In BBC interview, secretary urges international community to act quickly
The United States remains committed to finding a solution to the humanitarian crisis in the Darfur region of Sudan, U.S. Secretary of State Condoleezza Rice has told the British Broadcasting Corporation (BBC).
When asked during a July 20 interview in Dakar, Senegal, whether the new Government of National Unity in Sudan is "doing enough" to bring the violence in Darfur under control, Rice said that under the new government, installed July 9, the "North and South [in Sudan] are united and are trying to put together a functioning government. ... And I'm going there because I wanted to, again, shine a spotlight on the Sudan problem."
The end of the 25-year civil war in Sudan, she said, "gives an opportunity, particularly to people who have suffered like John Garang, the leader of the South," for the unified government to try "to bring a solution to the situation in Darfur and that's the case that I will be pressing when I'm in Khartoum. I think that the government has every reason to do that, every incentive to do that," she said in terms of assistance and recognition by the European Union and others.
Rice also said the United States is working on several fronts to bring an end to the violence in Darfur and, with the assistance of NATO and the European Union, to quickly get the enhanced African Union monitoring presence into Darfur. "And then finally, we continue to do what we can on the humanitarian side," she pledged.
Following is the official transcript of the interview as furnished by the State Department:
U.S. DEPARTMENT OF STATE
Office of the Spokesman
July 21, 2005
Secretary of State Condoleezza Rice
With Jonathan Beale of BBC
July 20, 2005
QUESTION: Madame Secretary, you've been highlighting the importance of trade here with Africa; but in Niger, there's a famine; 150,000 children are starving -- what Niger needs is aid more than trade (inaudible).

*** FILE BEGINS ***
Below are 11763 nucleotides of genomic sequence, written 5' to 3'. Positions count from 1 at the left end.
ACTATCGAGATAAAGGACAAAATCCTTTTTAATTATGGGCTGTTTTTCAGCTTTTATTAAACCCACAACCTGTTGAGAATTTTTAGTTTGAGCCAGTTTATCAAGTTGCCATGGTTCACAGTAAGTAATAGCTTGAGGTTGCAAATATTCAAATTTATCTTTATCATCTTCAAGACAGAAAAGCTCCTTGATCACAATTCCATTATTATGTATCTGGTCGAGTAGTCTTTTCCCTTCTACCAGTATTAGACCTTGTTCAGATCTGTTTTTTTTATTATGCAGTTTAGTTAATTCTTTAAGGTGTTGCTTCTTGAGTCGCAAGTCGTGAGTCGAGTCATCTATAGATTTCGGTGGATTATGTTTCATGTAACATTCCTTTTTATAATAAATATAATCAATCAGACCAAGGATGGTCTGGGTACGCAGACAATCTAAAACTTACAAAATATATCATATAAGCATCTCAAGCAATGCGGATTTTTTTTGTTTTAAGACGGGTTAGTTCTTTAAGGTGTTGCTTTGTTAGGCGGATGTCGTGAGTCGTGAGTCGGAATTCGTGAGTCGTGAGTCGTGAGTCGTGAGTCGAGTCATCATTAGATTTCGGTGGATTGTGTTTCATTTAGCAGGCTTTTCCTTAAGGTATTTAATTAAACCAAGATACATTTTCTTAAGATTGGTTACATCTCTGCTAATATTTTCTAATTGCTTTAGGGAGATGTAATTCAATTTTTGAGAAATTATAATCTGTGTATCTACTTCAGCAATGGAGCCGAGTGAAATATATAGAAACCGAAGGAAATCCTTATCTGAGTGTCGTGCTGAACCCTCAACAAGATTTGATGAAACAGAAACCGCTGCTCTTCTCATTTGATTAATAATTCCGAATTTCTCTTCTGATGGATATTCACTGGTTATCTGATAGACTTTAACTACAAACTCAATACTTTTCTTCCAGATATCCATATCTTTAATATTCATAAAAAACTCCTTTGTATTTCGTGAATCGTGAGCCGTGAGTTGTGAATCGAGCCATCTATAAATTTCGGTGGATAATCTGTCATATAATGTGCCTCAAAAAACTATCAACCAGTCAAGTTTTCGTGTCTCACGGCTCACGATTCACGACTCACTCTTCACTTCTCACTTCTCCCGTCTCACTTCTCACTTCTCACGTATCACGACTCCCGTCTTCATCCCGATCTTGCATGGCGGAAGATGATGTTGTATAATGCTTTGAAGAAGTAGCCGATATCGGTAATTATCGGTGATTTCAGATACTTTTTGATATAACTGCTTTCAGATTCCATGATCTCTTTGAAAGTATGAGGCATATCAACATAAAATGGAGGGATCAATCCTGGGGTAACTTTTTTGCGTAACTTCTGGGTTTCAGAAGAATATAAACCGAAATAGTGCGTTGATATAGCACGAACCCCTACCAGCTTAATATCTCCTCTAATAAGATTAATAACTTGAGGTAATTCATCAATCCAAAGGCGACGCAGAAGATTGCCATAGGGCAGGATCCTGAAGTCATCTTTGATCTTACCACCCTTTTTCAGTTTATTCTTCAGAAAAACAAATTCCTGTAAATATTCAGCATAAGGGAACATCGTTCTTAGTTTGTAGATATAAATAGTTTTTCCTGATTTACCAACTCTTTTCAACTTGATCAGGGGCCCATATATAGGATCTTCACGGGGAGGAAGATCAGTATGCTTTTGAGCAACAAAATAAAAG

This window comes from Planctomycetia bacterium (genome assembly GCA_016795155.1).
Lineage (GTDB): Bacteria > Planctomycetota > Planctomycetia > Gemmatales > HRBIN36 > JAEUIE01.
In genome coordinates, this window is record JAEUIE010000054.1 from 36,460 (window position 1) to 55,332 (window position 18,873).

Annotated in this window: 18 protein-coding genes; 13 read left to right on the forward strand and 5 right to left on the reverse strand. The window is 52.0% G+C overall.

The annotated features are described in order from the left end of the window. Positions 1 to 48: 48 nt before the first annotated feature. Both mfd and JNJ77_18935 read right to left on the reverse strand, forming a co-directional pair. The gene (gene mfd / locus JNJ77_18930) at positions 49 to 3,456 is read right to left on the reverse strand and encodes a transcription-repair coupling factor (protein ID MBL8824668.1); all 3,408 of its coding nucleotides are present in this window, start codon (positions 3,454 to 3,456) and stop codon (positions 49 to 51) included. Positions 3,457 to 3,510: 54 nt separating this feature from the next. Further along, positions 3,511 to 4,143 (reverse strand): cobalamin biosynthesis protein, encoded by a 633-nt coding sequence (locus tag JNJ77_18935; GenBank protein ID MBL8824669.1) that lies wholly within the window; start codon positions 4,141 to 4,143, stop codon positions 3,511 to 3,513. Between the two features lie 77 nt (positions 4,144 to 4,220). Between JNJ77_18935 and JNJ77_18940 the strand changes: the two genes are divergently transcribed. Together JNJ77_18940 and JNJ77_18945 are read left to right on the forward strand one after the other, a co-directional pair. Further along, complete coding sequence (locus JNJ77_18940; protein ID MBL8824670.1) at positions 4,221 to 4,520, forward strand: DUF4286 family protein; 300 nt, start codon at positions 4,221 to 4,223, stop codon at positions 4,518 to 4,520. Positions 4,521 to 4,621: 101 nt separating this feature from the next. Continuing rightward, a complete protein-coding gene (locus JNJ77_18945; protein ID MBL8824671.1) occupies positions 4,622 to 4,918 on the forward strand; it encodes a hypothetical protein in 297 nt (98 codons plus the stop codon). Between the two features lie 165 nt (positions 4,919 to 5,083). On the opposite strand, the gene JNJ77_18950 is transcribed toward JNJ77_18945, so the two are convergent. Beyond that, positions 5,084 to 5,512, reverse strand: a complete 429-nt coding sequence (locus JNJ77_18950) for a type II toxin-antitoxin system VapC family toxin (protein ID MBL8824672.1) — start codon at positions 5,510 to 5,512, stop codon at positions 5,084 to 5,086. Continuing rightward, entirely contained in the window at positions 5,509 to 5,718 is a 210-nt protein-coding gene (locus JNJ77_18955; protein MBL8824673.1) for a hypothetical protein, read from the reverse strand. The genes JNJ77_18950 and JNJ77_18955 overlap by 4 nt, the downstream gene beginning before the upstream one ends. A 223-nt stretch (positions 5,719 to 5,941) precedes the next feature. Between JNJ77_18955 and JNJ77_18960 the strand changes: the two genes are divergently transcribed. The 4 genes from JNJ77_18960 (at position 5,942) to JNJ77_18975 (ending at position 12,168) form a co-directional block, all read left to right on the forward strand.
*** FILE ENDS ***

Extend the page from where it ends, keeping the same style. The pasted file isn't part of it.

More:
SECRETARY RICE: Well, the United States is of course the largest granter of food aid in the world by a substantial margin. And we are aware of the situation in Niger, as well as several other situations, in terms of the seasonal drought and in some cases political difficulties, for instance, in Zimbabwe. And the President has a famine relief initiative, which allows us to get funding, very quickly, to these places.
We're in discussions with the foreign ministry of Niger about what is needed there. USAID is ready and able to help. But famine relief has long been a very major effort of the United States. And as I said, we are by far the largest food assistance provider in the world.
QUESTION: Are you worried about the situation?
SECRETARY RICE: Oh, we're quite concerned about Niger, but also several other situations here in Africa and we've been doing planning with nongovernmental organizations through USAID to try and address the situation.
QUESTION: On the issue of trade, a lot of African countries say what they want most is a level playing field. You've indicated that maybe the United States will get rid of its subsidies to farmers if the European Union does the same. Are you prepared to set a timetable on that?
SECRETARY RICE: Well, the place to address this is within the Doha framework and of course we have another important meeting coming up in Hong Kong for Doha; and we are great believers that agricultural subsidies ought to be abolished. In fact, we aren't going to unilaterally decide, as the President has said, because -- but we've always believed that American farmers can be competitive.
Now, the issue is can the Doha Round find a mechanism, find a formula by which to do this and we'll be working very hard to try and achieve that goal.
QUESTION: You're going to Sudan. You're going to visit a refugee camp in Darfur. Do you believe this new government in Khartoum is taking steps to address the violence? Have you got evidence that it's doing that?